Something happened recently that set the gears in motion for testing that hypothesis: I went to Missouri to fly the B-2 simulator and found myself more pumped up about aviation than I was for the first flight of the RV-12. I learned that there are still things about flying that bring out that old enthusiasm for flying that I grew up with. There remains hope.

Oddly enough, I enjoyed the camaraderie of the group of pilots almost as much as I enjoyed the simulator. I even got nostalgic for the military, something my 26 year old self would never have imagined. After some thought about it, I reached out to a local friend who happens to be a major in the Civil Air Patrol. You can meet him here:


I was. of course, aware of the CAP, but had never paid much attention to it. Joe's descriptions of the types of missions that they fly were very intriguing indeed. Most of them are quite meaningful and provide important services in support of more than just the air force. This is a partial list of what they are tasked with:
Civil Air Patrol covers several emergency services areas. The principal categories include search and rescue missions, disaster relief, humanitarian services, and United States Air Force support. Other services, such as homeland security and actions against drug-trafficking operations, are becoming increasingly important.
A CAP search and rescue (SAR) pilot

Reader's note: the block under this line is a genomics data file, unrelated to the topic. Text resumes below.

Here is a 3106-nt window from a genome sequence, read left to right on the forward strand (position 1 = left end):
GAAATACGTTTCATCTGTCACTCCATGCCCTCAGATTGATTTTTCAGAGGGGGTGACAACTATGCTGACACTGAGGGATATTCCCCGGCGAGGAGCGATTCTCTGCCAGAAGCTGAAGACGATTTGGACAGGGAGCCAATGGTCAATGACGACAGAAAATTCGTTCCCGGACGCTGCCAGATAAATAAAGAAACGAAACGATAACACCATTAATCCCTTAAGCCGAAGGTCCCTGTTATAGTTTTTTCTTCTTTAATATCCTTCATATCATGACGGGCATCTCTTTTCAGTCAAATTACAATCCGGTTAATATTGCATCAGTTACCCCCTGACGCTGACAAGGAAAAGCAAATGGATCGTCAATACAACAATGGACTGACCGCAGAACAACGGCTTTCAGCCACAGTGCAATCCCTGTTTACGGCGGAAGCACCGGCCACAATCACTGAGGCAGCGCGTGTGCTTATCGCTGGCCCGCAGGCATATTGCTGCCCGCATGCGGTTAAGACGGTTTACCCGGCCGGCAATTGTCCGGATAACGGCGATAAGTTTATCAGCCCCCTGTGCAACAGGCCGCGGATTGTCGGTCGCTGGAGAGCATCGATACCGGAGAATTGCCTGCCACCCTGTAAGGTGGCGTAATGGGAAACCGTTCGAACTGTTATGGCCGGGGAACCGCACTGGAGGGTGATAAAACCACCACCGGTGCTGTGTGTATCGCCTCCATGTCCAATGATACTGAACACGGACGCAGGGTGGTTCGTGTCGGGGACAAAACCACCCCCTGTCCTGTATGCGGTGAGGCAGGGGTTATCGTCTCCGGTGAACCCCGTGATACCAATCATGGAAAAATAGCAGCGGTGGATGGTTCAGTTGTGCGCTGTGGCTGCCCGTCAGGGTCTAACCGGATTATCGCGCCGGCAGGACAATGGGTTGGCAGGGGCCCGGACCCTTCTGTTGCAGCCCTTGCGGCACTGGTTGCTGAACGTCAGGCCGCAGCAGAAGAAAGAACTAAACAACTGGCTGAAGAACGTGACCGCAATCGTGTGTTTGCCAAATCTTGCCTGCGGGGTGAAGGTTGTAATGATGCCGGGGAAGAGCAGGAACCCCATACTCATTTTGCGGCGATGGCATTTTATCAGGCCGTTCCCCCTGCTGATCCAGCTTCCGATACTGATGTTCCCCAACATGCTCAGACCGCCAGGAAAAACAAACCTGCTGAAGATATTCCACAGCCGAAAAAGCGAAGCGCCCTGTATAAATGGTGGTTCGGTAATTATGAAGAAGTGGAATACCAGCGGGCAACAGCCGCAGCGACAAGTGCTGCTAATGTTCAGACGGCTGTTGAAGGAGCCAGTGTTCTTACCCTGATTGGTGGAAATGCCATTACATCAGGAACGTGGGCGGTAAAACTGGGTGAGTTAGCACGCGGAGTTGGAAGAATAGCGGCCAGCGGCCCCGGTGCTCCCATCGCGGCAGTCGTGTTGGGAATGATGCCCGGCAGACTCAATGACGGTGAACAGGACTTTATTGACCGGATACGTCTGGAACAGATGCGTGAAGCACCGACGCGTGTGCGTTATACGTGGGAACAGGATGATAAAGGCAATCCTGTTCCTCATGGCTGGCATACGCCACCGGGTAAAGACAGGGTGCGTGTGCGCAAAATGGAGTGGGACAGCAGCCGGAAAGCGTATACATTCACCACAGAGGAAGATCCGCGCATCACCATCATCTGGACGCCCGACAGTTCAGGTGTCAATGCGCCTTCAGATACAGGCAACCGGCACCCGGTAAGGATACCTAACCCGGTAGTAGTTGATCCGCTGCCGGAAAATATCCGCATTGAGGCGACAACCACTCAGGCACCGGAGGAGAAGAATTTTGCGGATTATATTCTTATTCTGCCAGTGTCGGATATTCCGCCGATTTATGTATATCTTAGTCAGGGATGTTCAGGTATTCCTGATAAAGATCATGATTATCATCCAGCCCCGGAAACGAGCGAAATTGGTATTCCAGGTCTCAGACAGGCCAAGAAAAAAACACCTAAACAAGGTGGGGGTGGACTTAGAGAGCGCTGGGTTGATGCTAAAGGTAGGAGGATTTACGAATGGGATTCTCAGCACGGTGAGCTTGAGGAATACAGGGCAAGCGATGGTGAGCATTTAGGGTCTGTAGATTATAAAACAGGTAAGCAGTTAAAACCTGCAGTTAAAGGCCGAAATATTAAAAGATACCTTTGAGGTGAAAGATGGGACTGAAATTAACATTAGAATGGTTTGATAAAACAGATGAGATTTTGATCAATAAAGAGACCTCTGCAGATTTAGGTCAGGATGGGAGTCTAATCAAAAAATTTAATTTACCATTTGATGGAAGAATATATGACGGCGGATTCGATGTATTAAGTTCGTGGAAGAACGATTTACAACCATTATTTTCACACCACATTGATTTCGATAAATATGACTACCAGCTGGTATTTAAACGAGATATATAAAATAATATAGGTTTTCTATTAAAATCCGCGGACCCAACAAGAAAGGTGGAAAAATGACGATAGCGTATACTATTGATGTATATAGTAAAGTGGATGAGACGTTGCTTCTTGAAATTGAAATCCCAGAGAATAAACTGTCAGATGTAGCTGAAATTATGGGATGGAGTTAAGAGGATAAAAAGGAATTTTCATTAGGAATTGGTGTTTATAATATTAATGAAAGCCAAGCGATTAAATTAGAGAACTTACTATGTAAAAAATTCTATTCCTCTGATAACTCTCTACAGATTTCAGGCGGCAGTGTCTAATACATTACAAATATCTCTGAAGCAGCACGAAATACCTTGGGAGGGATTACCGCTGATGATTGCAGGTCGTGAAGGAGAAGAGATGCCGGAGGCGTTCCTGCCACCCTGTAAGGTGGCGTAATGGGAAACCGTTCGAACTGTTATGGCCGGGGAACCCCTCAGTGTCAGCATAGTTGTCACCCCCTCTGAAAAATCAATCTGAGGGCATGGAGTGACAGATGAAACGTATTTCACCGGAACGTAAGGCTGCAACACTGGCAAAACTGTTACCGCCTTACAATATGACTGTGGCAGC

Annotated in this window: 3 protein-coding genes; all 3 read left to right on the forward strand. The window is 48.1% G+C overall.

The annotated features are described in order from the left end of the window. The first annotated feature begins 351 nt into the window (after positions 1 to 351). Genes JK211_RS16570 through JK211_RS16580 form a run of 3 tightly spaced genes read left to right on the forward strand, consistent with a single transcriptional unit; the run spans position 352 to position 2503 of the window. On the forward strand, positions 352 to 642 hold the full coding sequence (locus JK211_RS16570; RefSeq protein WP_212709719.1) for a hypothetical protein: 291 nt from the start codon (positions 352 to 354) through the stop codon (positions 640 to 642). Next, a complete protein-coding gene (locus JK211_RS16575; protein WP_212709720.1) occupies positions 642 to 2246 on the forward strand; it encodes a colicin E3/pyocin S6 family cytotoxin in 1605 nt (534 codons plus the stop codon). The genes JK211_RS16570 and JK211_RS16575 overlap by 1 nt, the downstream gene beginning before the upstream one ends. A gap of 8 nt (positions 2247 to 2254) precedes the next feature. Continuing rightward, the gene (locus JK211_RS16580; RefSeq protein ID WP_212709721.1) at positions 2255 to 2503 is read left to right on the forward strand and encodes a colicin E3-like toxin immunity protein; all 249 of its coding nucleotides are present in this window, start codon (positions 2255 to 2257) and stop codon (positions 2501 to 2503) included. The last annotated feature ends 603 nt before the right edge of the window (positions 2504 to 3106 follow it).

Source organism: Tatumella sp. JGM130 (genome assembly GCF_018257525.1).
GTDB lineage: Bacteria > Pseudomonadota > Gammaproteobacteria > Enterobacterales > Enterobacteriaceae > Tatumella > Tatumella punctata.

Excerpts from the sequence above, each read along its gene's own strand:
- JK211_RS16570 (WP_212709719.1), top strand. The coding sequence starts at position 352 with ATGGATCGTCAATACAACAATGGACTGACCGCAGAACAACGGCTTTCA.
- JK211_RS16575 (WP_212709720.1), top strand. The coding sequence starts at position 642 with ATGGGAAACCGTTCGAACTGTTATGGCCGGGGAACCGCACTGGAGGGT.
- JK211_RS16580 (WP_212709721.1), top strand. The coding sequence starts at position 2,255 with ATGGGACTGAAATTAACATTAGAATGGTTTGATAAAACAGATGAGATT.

The Civil Air Patrol is well known for its search activities in conjunction with search and rescue (SAR) operations. CAP is involved with approximately three quarters of all aerial inland SAR missions directed by the United States Air Force Rescue Coordination Center at Tyndall Air Force Base, Florida. Outside of the contiguous United States, CAP directly supports the Joint Rescue Coordination Centers in Alaska, Hawaii, and Puerto Rico. CAP is credited with saving an average of 100 lives per year.
CAP is active in disaster relief operations, especially in areas such as Florida, Mississippi and Louisiana that are frequently struck by hurricanes as well as Oklahoma and Texas which are frequented by large, damaging tornadoes. CAP aircrews and ground personnel provide transportation for cargo and officials, aerial imagery to aid emergency managers in assessing damage, and donations of personnel and equipment to local, state and federal disaster relief organizations during times of need. In 2004, several hurricanes hit the southeast coast of the United States, with Florida being the worst damaged; CAP was instrumental in providing help to affected areas. 
The Civil Air Patrol conducts humanitarian service missions, usually in support of the Red Cross. CAP aircrews transport time-sensitive medical materials, including blood and human tissue, when other means of transportation (such as ambulances) are not practical or possible. Following the September 11 attacks on the World Trade Center in New York City when all general aviation was grounded, one of the first planes to fly over the World Trade Center site was a CAP aircraft taking photographs.
CAP performs several missions that are not combat-related in support of the United States Air Force, including damage assessment, transportation of officials, communications support and low-altitude route surveys. The CAP fleet is used in training exercises to prepare USAF pilots to intercept enemy aircraft over the Continental United States. Civil Air Patrol aircraft are flown into restricted airspace, where United States Air Force pilots may practice high-speed intercepts.